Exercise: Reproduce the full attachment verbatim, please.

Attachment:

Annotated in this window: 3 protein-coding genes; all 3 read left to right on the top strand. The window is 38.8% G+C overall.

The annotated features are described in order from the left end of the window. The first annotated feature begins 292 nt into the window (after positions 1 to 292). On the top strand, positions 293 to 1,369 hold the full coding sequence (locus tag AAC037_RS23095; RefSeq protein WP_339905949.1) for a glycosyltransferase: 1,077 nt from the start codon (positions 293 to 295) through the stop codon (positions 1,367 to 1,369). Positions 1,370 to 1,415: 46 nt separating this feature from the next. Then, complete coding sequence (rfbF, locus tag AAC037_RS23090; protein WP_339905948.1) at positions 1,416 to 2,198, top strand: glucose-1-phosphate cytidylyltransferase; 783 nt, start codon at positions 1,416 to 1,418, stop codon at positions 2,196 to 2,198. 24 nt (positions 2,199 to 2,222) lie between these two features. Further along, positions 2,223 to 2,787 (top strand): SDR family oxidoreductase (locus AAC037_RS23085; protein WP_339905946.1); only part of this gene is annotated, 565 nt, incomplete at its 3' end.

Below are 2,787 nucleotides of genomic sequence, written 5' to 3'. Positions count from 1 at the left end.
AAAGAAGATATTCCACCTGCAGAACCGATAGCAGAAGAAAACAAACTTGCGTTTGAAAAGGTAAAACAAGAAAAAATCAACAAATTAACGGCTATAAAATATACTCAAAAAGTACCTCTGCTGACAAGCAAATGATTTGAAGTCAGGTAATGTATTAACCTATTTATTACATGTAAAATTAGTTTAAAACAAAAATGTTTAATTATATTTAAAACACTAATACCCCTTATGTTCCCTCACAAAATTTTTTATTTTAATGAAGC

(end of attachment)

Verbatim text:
Annotated in this window: 3 protein-coding genes; all 3 read left to right on the top strand. The window is 38.8% G+C overall.

The annotated features are described in order from the left end of the window. The first annotated feature begins 292 nt into the window (after positions 1 to 292). On the top strand, positions 293 to 1,369 hold the full coding sequence (locus tag AAC037_RS23095; RefSeq protein WP_339905949.1) for a glycosyltransferase: 1,077 nt from the start codon (positions 293 to 295) through the stop codon (positions 1,367 to 1,369). Positions 1,370 to 1,415: 46 nt separating this feature from the next. Then, complete coding sequence (rfbF, locus tag AAC037_RS23090; protein WP_339905948.1) at positions 1,416 to 2,198, top strand: glucose-1-phosphate cytidylyltransferase; 783 nt, start codon at positions 1,416 to 1,418, stop codon at positions 2,196 to 2,198. 24 nt (positions 2,199 to 2,222) lie between these two features. Further along, positions 2,223 to 2,787 (top strand): SDR family oxidoreductase (locus AAC037_RS23085; protein WP_339905946.1); only part of this gene is annotated, 565 nt, incomplete at its 3' end.

Below are 2,787 nucleotides of genomic sequence, written 5' to 3'. Positions count from 1 at the left end.
AAAGAAGATATTCCACCTGCAGAACCGATAGCAGAAGAAAACAAACTTGCGTTTGAAAAGGTAAAACAAGAAAAAATCAACAAATTAACGGCTATAAAATATACTCAAAAAGTACCTCTGCTGACAAGCAAATGATTTGAAGTCAGGTAATGTATTAACCTATTTATTACATGTAAAATTAGTTTAAAACAAAAATGTTTAATTATATTTAAAACACTAATACCCCTTATGTTCCCTCACAAAATTTTTTATTTTAATGAAGC